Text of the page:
Farewell. The Flying Pig Has Left The Building.

Steve Hynd, August 16, 2012

After four years on the Typepad site, eight years total blogging, Newshoggers is closing it's doors today. We've been coasting the last year or so, with many of us moving on to bigger projects (Hey, Eric!) or simply running out of blogging enthusiasm, and it's time to give the old flying pig a rest.

We've done okay over those eight years, although never being quite PC enough to gain wider acceptance from the partisan "party right or wrong" crowds. We like to think we moved political conversations a little, on the ever-present wish to rush to war with Iran, on the need for a real Left that isn't licking corporatist Dem boots every cycle, on America's foreign misadventures in Afghanistan and Iraq. We like to think we made a small difference while writing under that flying pig banner. We did pretty good for a bunch with no ties to big-party apparatuses or think tanks.

Those eight years of blogging will still exist. Because we're ending this typepad account, we've been archiving the typepad blog here. And the original blogger archive is still here. There will still be new content from the old 'hoggers crew too. Ron writes for The Moderate Voice, I post at The Agonist and Eric Martin's lucid foreign policy thoughts can be read at Democracy Arsenal.

I'd like to thank all our regular commenters, readers and the other bloggers who regularly linked to our posts over the years to agree or disagree. You all made writing for 'hoggers an amazingly fun and stimulating experience.

Thank you very much.

Note: This is an archive copy of Newshoggers. Most of the pictures are gone but the words are all here. There may be some occasional new content, John may do some posts and Ron will cross post some of his contributions to The Moderate Voice so check back.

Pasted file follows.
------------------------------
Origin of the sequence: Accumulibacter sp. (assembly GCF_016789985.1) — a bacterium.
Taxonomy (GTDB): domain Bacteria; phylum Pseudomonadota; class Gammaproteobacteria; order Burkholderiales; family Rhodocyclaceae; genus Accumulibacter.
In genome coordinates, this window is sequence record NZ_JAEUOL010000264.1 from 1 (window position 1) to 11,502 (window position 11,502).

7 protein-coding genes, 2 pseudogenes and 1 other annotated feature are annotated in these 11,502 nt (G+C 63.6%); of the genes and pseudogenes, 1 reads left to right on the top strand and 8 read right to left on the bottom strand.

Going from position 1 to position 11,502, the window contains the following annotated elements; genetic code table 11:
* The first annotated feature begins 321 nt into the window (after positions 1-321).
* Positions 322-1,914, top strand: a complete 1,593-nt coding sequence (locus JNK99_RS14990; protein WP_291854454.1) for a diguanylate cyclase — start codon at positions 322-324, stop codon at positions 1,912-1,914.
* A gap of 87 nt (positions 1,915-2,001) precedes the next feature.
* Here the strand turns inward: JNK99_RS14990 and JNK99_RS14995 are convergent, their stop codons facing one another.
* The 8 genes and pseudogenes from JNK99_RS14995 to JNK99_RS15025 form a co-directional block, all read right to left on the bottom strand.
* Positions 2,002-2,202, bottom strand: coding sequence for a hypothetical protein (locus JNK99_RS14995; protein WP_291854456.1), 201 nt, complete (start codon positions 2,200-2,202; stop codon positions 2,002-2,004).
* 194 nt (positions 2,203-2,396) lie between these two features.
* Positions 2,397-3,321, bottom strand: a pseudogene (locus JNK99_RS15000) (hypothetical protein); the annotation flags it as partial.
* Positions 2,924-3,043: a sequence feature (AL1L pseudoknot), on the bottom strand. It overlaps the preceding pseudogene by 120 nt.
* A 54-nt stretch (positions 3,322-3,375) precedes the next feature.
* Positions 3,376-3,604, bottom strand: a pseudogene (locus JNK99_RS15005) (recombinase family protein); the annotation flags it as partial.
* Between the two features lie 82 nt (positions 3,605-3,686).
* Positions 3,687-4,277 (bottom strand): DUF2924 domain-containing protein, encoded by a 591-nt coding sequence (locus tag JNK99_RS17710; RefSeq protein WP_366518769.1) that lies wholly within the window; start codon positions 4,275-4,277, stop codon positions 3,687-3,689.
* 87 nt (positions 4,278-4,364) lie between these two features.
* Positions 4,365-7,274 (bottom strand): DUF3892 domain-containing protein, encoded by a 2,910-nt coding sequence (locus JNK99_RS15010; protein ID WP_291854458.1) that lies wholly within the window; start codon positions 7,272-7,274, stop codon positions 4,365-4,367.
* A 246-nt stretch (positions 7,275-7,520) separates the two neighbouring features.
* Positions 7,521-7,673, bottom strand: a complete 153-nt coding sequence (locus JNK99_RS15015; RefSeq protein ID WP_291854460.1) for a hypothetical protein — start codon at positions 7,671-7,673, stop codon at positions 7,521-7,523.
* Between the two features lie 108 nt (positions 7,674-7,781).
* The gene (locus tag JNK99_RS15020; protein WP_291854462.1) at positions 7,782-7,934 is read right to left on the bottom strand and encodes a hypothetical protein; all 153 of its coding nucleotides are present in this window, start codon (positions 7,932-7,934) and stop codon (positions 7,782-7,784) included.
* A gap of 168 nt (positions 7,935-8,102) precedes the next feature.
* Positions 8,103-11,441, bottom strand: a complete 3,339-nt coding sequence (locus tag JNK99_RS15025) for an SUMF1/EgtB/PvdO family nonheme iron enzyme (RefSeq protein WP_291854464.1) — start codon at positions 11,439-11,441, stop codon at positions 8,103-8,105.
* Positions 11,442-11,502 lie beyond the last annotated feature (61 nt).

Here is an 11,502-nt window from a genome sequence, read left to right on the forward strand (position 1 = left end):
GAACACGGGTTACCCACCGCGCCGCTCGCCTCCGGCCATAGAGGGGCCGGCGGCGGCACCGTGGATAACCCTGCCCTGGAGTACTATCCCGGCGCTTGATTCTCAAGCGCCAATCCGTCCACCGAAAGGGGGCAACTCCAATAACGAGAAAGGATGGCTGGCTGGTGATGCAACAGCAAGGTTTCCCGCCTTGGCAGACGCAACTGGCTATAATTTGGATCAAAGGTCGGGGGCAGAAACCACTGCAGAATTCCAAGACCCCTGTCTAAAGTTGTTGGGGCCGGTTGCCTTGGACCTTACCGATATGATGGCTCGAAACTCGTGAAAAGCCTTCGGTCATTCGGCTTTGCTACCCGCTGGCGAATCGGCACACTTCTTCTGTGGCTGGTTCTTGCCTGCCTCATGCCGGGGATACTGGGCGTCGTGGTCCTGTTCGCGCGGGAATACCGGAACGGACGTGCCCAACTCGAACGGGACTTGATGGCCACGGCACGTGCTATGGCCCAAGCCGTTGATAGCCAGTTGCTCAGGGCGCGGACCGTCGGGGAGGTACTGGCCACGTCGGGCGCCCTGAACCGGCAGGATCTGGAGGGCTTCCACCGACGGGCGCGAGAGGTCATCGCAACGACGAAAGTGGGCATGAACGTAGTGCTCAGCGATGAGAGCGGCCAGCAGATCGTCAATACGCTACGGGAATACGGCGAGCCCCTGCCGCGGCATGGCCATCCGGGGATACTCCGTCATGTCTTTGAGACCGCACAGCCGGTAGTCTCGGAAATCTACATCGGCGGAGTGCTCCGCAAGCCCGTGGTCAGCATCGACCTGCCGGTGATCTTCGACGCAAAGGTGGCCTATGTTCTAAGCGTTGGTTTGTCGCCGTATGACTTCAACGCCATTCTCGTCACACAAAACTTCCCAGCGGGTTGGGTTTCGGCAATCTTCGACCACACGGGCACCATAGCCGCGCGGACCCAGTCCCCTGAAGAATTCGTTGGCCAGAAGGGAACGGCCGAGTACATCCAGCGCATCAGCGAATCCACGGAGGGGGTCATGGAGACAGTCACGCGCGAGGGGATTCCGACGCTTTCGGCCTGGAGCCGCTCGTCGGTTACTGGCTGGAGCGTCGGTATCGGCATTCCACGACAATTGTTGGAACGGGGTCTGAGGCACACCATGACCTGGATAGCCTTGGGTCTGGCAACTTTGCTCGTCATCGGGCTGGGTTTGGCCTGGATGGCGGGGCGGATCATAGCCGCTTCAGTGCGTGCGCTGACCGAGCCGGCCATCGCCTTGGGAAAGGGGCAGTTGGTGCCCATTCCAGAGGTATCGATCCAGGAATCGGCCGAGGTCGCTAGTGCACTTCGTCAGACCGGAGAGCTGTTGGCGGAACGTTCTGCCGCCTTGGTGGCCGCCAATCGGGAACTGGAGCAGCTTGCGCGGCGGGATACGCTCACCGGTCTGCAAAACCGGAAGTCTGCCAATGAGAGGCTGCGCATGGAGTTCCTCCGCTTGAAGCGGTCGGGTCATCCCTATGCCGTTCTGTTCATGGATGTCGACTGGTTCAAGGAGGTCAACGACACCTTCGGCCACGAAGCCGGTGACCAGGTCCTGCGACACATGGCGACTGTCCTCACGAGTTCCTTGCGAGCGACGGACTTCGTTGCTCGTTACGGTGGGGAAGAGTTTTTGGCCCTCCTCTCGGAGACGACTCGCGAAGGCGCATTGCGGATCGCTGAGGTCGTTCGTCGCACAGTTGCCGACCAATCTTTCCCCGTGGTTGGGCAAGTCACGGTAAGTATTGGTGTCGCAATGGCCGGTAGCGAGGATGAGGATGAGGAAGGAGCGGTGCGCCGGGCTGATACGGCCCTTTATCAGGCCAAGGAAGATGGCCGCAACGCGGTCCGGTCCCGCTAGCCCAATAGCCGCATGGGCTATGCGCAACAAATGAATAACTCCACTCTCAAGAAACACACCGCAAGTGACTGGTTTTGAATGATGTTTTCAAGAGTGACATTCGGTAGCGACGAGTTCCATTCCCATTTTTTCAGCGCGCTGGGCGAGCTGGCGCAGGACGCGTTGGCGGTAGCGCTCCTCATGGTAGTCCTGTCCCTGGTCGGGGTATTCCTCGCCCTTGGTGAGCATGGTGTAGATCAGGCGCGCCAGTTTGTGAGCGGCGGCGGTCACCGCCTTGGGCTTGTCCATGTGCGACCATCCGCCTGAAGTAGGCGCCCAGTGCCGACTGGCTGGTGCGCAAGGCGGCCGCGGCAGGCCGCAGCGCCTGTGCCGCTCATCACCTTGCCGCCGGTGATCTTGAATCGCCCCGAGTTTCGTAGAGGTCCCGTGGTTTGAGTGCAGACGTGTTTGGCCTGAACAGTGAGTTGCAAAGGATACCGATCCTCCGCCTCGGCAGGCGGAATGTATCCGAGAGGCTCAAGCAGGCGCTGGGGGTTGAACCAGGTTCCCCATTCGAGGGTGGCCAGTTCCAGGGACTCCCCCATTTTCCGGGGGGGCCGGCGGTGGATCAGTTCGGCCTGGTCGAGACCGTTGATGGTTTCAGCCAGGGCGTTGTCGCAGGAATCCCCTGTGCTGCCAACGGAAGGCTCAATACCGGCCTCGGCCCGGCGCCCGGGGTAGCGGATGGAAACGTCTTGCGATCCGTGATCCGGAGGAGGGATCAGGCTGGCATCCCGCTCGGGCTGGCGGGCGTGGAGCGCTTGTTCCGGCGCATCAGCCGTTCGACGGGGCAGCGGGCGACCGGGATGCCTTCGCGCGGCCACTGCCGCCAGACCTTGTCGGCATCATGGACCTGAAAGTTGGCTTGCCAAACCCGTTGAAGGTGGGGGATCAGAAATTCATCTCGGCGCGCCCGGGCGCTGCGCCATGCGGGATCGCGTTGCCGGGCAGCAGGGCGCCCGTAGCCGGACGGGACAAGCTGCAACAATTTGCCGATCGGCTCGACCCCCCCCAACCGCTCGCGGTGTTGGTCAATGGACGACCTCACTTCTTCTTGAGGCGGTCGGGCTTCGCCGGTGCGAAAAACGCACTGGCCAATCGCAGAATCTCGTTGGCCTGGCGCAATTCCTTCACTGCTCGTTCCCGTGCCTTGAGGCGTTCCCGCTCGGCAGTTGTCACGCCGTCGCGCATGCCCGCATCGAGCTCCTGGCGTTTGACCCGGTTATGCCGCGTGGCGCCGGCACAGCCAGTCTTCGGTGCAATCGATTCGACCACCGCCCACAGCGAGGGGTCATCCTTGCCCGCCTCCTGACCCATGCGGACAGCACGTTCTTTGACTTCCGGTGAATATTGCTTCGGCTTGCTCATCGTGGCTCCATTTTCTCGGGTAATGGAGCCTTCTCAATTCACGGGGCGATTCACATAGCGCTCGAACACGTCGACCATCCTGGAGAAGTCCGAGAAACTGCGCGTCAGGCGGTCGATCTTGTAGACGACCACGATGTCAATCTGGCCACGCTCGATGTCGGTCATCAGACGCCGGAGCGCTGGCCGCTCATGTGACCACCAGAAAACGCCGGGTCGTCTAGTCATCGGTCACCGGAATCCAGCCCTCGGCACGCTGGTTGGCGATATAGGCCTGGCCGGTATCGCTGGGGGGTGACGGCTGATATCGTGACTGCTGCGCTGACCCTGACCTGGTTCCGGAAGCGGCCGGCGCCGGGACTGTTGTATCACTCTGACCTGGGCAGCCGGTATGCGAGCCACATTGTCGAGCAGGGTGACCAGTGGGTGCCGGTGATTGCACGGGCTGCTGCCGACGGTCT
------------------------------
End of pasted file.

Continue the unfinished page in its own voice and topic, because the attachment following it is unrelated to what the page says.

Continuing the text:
Tuesday, May 29, 2012

Names suck as matching references

By Dave Anderson:

This has made me retch as a professional data geek:

The state  [Florida] has been responsible for helping screen voters since 2006 when it launched a statewide voter registration database. The state database is supposed to check the names of registered voters against other databases, including ones that contain the names of people who have died and people who have been sent to prison.

Read more here: http://www.miamiherald.com/2012/05/18/2805445/fla-to-double-check-names-on-voter.html#storylink=cpy

I'm a data geek.  One of my occassional tasks is to integrate my company's data set and lists that outside parties provide to us.  A priori, I know that a very large proportion of the individuals should be on both lists.  I've blocked out most of tomorrow for this task as we just got a medium size list that needs to be crosswalked into our data set.  I'll be working with the data geek intern (yay, I have a .25 FTE minion) to show the intern the ropes on how to work this process.  We talked about the project for twenty minutes this afternoon and the intern was shocked that this is not an easy process as it is just a matter of comparing names, and names are easy.